At the Australian Open in 2016, a 19-year-old Zverev lost in straight sets to Andy Murray in the first round. But Murray was pleased enough in what he saw, to say: “He’s one of the best young players in the world, and he’s going to be around for a very long time.” Zverev liked what he saw in Murray’s game as well; enough to first hire the Scot’s fitness trainer Jez Green (who had transformed Murray from a skinny lad to a Nadal-shaped hulk) and later, poach the coach who helped Murray clinch each of his three Slams, Ivan Lendl. But let’s not get ahead of his story.
Zverev always had He-Man’s pageboy hairstyle, and an action-figure face. But it was only once Green came on board, in 2017, that he really began resembling a superhero; finally, his ropey limbs started gaining some real muscle. Bulking up helped Sascha blow away the competition in the Rome Masters and Rogers Cup last year, and in winning his third Masters-1000 event in Madrid this year. But in the Slams, all the physical strength in the world couldn’t help him get past the fatigue of best-of-five-sets matches. In eleven Slam appearances so far, Zverev has made the quarterfinal stage just once (at the French Open this year, where, too, he saved match points in three out of the first four rounds).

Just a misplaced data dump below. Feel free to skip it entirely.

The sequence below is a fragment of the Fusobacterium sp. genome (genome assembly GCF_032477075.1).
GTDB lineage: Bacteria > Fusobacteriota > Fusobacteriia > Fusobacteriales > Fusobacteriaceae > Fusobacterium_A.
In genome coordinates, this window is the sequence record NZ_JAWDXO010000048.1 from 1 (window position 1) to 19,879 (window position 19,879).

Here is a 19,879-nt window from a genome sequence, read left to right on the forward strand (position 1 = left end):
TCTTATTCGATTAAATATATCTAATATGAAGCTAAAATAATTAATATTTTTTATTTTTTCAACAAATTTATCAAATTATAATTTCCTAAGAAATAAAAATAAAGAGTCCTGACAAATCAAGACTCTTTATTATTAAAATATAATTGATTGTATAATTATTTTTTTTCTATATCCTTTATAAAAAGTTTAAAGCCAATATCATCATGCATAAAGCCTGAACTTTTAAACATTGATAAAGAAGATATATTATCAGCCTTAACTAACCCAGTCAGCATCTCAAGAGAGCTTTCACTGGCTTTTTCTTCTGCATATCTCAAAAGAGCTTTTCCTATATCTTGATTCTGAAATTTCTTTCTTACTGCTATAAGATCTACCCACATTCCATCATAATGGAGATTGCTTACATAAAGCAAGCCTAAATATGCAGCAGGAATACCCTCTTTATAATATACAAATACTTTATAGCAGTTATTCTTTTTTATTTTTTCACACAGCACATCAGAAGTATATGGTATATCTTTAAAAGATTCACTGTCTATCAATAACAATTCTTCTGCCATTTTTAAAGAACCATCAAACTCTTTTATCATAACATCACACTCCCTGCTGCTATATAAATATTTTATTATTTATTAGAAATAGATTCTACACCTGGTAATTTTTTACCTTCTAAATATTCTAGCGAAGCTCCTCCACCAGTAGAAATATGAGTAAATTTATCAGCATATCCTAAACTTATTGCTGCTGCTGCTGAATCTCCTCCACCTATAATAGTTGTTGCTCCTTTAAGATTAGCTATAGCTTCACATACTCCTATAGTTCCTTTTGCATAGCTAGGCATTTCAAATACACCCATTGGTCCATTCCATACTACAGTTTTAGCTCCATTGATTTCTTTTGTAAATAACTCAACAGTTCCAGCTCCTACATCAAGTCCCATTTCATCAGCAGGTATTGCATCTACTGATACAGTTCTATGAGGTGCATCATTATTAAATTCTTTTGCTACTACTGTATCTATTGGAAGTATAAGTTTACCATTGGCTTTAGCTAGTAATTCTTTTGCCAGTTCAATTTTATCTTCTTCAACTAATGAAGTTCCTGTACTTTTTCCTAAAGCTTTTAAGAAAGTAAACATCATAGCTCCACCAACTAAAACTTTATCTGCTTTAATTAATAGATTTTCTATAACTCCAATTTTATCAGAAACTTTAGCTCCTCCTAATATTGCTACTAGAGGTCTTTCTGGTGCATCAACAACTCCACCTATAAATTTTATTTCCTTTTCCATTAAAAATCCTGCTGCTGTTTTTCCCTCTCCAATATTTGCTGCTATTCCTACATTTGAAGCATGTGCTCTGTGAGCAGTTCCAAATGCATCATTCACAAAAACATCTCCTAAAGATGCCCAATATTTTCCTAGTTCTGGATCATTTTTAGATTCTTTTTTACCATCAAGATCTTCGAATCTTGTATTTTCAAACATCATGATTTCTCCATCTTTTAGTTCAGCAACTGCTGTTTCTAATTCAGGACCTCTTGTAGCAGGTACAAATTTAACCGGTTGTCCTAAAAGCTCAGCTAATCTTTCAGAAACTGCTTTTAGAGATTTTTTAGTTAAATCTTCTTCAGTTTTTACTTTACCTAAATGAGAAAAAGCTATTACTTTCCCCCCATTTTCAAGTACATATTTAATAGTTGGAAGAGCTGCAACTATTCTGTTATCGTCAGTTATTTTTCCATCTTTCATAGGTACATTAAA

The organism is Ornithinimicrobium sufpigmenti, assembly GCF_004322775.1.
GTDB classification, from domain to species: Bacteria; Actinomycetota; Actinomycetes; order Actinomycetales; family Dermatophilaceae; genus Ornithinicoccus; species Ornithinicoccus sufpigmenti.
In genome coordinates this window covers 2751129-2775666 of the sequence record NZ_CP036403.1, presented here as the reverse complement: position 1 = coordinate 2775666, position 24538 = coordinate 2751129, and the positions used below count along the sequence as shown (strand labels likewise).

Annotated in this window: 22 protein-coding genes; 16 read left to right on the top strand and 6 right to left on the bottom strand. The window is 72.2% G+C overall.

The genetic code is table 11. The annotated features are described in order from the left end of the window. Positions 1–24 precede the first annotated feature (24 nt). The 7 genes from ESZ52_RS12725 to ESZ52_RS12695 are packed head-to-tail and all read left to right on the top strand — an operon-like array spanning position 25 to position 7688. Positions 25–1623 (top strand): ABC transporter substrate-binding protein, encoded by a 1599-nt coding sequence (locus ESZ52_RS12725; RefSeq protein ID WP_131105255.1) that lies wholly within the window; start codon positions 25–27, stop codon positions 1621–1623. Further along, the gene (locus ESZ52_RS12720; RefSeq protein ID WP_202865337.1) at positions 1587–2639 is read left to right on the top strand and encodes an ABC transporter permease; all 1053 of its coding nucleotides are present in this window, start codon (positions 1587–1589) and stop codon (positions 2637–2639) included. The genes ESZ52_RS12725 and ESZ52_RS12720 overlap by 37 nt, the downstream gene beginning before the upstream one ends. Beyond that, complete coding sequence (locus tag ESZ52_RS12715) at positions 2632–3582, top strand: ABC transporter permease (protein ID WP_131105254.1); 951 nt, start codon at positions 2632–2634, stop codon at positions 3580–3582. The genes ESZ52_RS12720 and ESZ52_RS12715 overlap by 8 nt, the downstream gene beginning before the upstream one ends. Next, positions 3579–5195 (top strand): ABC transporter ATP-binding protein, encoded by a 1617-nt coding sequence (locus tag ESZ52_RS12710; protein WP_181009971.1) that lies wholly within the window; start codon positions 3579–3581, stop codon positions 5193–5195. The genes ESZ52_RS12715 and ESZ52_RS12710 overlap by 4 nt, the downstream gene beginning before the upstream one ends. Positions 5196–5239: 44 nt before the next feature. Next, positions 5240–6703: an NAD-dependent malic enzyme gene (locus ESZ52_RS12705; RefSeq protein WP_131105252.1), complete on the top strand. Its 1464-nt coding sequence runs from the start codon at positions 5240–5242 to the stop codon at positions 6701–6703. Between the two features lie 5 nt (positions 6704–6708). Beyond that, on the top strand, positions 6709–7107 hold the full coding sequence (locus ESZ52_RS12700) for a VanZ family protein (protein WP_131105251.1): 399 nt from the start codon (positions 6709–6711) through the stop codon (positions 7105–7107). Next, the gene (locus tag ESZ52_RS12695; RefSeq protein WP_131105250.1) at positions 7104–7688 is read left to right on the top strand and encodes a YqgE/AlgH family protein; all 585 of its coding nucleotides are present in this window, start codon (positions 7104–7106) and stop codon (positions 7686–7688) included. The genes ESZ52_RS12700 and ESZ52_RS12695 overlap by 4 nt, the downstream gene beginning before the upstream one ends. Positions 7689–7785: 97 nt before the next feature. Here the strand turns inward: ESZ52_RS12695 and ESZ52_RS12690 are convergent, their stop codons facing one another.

What Zverev needed was a coach who could set his head right; and Lendl, the former world number one, has a reputation for being a mental gymnasium. Lendl came on board just a week before the US Open in September—too soon to make a difference and Zverev was ousted yet again in the early stages. But just two months on, the young man’s psyche was Ironman Triathlon-ready for the season-ender in London. In the round-robin stage, Zverev was no match for Djokovic, losing 4-6, 1-6. But he trusted his instincts and those of Lendl’s—the strategist who turned around Murray’s fortunes after he had lost four Grand Slam finals in a row.